A brief history of politics in St. Paul
When Wenzel speaks of Minnesota politics, he does so from a unique perspective-a former 30-year veteran of the state House, a conservative DFLer and politico who rubs shoulders (and sports long friendships) with a number of figures across the political spectrum.
In the 1970s and '80s, redistricting was passed through the state Legislature and then-as was often the case dominated by split government, much as it is now-the issue was then handed to the federal courts for final deliberation, Wenzel told the Dispatch during a phone interview Monday, Dec. 11.
That all changed in the '90s, when the U.S. Supreme Court ruled that state supreme courts had the final say when it came to redistricting-through it all, it's been largely a story of split government, where both sides were forced to compromise, Wenzel said. As such, neither side has been able to effectively implement gerrymandering, especially on a scale on par with Wisconsin.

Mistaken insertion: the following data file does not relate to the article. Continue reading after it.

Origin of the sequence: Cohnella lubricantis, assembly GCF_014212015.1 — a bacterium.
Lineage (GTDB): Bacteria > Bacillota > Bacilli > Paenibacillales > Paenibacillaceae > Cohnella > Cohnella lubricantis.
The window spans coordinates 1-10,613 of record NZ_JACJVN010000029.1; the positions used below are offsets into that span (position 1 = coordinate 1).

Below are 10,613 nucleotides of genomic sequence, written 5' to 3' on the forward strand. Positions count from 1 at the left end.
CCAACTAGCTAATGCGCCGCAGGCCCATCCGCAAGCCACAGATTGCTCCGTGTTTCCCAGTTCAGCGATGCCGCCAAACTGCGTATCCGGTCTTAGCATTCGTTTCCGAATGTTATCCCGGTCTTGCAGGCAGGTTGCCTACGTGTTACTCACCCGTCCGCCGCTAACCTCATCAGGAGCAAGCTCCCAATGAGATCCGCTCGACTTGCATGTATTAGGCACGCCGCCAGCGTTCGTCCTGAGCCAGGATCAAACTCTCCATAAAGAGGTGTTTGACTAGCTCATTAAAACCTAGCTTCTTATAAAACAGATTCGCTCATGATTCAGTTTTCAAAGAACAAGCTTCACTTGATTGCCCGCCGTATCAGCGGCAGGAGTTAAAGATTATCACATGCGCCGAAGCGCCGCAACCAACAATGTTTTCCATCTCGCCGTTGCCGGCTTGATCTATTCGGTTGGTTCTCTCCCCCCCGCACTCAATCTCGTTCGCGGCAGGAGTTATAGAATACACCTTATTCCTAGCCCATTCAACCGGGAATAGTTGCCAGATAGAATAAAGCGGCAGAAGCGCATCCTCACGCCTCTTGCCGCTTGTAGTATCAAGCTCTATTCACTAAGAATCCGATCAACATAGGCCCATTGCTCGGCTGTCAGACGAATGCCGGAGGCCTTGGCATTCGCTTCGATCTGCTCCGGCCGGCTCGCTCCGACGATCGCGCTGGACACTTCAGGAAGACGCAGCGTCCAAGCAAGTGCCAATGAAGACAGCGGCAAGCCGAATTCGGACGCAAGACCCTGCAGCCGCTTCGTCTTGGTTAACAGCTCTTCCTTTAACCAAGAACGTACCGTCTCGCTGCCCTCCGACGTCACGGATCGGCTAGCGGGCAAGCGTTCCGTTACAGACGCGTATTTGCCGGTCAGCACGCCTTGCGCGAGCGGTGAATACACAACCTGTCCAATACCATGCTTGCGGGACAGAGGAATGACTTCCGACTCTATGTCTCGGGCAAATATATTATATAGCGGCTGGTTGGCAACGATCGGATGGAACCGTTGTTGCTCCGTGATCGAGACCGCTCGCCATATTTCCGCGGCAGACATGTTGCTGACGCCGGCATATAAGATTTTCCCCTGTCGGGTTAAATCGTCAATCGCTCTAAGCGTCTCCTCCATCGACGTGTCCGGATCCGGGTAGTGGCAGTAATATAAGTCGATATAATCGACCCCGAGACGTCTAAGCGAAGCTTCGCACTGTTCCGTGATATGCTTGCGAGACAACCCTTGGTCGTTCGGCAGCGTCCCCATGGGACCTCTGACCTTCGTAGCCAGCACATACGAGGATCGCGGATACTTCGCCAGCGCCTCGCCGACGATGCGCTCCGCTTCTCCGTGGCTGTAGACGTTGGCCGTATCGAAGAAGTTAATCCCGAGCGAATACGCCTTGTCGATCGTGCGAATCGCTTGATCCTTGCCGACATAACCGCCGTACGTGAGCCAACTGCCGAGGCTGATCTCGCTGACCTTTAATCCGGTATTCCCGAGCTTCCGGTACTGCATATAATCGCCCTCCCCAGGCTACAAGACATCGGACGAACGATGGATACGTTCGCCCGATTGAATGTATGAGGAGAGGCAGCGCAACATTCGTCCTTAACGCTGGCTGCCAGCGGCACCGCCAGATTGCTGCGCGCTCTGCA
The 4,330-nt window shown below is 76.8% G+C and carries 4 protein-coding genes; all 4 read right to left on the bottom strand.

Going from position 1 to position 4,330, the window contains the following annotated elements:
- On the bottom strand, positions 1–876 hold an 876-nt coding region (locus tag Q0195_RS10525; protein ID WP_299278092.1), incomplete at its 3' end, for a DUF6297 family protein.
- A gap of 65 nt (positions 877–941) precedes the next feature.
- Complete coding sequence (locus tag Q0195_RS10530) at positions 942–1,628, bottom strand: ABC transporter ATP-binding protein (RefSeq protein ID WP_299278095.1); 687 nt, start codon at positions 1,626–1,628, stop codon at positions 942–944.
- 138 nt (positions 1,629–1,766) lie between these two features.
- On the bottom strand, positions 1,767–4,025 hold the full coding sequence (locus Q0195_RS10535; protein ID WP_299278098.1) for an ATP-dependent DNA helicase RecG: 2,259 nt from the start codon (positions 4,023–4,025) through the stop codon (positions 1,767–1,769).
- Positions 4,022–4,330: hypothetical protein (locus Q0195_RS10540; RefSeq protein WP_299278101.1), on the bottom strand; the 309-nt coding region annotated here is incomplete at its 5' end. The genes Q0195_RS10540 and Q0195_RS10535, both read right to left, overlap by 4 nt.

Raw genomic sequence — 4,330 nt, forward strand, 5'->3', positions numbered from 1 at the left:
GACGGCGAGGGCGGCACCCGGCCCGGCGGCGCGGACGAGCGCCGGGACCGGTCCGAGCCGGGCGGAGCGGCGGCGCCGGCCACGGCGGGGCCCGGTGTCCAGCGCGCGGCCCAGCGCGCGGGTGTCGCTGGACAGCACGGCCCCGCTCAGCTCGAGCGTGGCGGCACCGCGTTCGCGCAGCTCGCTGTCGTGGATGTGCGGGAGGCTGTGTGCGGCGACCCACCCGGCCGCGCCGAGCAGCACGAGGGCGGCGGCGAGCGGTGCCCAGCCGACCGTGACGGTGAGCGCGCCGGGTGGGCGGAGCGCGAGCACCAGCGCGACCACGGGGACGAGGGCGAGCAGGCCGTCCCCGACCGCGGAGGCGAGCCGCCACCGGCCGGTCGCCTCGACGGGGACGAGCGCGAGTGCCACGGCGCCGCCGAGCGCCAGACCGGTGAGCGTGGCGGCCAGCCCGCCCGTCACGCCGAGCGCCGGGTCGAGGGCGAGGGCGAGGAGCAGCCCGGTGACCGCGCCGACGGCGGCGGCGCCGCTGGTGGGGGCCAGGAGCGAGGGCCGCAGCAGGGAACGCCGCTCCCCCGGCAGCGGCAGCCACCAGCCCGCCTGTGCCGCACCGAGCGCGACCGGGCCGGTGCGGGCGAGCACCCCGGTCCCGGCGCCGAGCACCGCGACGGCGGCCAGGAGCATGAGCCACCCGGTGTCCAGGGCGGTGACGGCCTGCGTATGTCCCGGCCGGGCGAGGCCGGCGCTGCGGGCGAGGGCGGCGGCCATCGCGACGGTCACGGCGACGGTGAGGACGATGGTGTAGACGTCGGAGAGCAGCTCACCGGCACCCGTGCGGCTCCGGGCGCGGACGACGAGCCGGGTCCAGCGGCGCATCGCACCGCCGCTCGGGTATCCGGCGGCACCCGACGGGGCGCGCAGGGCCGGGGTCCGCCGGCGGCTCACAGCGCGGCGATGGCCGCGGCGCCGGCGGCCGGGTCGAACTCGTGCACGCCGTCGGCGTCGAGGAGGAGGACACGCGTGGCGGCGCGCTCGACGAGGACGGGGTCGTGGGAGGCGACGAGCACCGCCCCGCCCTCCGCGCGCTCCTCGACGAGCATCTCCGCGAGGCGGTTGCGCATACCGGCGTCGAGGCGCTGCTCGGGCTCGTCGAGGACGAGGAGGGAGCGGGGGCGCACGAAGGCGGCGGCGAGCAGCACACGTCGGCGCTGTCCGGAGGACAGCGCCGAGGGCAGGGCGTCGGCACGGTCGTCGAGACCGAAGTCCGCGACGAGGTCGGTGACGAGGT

Downsizing in '71
Back in the days of yore, when the Minnesota Legislature was still non-partisan (officially, anyway) between 1916 to 1975, the 1972 redistricting process played out oddly between the narrow conservative majority in both houses and the DFL governor, Wendell Anderson.
"What they did was very unusual. They passed a redistricting plan that passed muster with both sides-the conservatives in the (state) House and Senate, as well as the DFL governor," Wenzel said. "What happened, in the redistricting bill that they passed, they reduced the size of the Legislature tremendously. The districts just became huge, just huge."
Staring at downsizing across the board-from 134 members to 100 in the House, as well as 67 to 30 in the Minnesota Senate-lawsuits were brought and the Supreme Court weighed in, ultimately overruling the Legislature and drawing up their own map.
Redistricting in '81 (and 2001, and 2011)
In many ways, this was a reversal of '72-featuring a Republican governor, Al Quie, locking horns with a DFL majority in the state Legislature.